I was particularly amused, then, when I read that the 1974 song “You Ain’t Seen Nothin’ Yet” by Canadian rock group, Bachman-Turner Overdrive, featured a private stuttering joke. The track’s signature tag—”B-B-B-Baby, you just ain’t seen n-n-n-nothin’ yet”—was an homage from Randy Bachman to his brother Gary, who struggled with a stammer. The record company preferred the stuttering take to the original and released it as such. That sputter would go on to become the hallmark of the song.

After reading the BTO anecdote, I looked to see if there were other celebrity-related stammering instances and I was shocked at what I found. There exists a multitude of famous stutterers! Samuel L. Jackson. Emily Blunt. James Earl Jones. B.B. King. Marilyn Monroe. Elvis Presley. Kendrick Lamar. Nicole Kidman. Bruce Willis. And there are many, many others. Stuttering, to degrees that vary from barely perceptible to completely debilitating, affects an estimated 70 million people in the world, and celebrities are not excluded from that population. I have newfound reverence for all of these artists. Coping with a stutter on your own is hard enough; to do it with the world watching takes some real goddamn courage.

This courage, the indomitability of those that dared challenge their impediment, was the inspiration for this piece. For almost my entire life, if you had given me one wish, it would have been to rid myself of my stutter. Middle school, as you can imagine, is not a nice place for a stutterer. And the fear of speaking, reamed into us from bullies and the apparent ease of speech for non-stutterers, only exacerbates its effects. For the stutterer in these situations, to speak is to be a fish out of water. It constricts. It overwhelms. And after it happens, the fear that it could happen again lingers always.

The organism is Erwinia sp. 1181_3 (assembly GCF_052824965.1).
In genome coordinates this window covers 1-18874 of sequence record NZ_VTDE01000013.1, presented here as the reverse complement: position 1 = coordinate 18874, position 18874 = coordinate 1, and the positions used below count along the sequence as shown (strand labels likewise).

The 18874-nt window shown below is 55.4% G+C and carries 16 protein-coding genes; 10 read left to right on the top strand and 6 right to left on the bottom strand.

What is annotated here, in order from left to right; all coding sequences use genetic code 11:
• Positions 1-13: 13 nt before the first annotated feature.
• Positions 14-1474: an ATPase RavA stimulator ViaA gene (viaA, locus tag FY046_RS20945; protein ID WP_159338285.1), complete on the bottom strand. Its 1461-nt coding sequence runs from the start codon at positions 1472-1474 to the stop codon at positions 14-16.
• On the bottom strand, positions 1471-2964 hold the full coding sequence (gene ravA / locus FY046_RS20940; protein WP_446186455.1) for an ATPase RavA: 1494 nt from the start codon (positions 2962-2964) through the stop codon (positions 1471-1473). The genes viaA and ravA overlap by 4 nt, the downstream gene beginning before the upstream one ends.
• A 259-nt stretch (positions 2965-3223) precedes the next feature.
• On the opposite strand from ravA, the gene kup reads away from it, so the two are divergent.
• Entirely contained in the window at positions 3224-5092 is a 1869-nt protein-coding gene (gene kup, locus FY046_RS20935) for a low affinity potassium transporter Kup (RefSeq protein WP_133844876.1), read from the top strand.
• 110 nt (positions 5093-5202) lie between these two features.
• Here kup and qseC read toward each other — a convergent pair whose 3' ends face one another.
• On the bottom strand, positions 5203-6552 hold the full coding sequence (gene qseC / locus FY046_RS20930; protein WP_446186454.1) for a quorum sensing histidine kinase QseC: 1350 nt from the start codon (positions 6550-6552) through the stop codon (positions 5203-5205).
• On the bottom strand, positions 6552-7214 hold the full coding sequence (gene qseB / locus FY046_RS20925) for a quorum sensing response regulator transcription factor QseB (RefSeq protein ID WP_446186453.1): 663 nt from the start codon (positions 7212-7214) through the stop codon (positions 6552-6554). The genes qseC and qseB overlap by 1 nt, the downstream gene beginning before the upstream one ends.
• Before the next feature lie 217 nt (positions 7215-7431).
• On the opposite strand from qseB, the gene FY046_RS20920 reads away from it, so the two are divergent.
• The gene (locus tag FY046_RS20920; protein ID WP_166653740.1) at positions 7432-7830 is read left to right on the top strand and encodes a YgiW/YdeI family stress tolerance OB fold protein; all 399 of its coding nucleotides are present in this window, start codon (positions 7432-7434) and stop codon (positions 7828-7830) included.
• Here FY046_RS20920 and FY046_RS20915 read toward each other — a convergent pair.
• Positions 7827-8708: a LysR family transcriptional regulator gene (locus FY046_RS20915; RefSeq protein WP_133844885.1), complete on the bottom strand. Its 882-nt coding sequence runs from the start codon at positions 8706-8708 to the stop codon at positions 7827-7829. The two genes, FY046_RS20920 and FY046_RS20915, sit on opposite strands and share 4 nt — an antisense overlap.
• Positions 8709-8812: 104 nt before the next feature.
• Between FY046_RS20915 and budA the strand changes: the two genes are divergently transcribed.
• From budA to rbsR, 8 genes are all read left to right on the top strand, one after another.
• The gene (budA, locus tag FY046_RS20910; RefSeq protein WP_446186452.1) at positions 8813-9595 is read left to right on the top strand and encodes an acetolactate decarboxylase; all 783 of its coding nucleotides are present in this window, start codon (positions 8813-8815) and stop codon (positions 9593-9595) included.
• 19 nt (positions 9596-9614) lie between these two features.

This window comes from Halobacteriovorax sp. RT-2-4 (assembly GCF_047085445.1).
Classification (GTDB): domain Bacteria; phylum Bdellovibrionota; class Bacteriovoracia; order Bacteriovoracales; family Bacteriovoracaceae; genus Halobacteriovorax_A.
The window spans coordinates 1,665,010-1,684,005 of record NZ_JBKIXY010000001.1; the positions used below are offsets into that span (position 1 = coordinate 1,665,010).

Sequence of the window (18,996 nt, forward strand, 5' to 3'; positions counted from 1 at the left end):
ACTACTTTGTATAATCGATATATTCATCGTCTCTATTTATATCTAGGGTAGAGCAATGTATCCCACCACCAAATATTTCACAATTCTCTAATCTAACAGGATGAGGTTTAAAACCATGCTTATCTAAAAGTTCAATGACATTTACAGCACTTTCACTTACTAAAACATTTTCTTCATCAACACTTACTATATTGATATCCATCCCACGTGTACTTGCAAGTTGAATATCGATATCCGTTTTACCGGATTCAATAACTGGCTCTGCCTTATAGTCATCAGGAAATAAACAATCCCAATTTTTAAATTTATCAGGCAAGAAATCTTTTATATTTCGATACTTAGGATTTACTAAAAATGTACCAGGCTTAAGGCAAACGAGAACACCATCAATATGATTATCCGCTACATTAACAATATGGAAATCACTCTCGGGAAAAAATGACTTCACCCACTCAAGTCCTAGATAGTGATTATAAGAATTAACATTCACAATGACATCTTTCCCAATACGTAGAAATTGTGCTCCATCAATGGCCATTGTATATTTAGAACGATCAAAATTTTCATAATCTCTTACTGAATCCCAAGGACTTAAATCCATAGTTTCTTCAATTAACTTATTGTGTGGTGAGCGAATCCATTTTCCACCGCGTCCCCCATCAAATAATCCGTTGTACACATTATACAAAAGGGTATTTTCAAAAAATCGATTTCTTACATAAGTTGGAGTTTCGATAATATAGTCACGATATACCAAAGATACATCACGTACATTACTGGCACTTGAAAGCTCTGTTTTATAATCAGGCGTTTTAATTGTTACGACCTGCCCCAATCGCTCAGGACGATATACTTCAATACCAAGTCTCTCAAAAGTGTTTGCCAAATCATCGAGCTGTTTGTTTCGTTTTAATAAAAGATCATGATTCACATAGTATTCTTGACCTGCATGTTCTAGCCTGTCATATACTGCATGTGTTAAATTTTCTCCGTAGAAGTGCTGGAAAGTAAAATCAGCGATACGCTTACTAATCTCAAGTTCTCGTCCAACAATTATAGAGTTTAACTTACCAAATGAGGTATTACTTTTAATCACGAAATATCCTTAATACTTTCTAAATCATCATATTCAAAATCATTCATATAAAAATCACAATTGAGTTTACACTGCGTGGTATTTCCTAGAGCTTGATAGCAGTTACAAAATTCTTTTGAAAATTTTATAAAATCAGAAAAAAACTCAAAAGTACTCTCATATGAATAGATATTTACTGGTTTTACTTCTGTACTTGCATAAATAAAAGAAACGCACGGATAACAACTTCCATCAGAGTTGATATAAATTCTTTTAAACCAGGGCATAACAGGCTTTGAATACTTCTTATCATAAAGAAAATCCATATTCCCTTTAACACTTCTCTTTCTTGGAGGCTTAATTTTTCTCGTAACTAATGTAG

My stutter, though much improved, remains a haunting memory of the terror and embarrassment I experienced growing up. As of this writing, I have spoken openly about it to exactly two people outside of my family, and both instances have come within the last year. Today, though, as I begin my 28th year of life (shameless birthday plug), I am thankful for my stutter, and I am appreciative of the fact that sometimes we cannot see what is best for us. For me, stuttering necessitated a lifelong workaround, and so it shed light on the joys of music, and it unveiled the richness of the written word, and it attracted me to the breathing techniques of meditation. Today, music, writing, and meditation are three things that define who I am, and I don’t believe I would regard them with the same fervency that I do if not for my stutter.

So, to all the stutterers and the similarly afflicted: sing, write, teach, joke, act, dream, and showthe world why it ain’t seen nothin’ yet. You are not alone. In fact, you are in very good company indeed.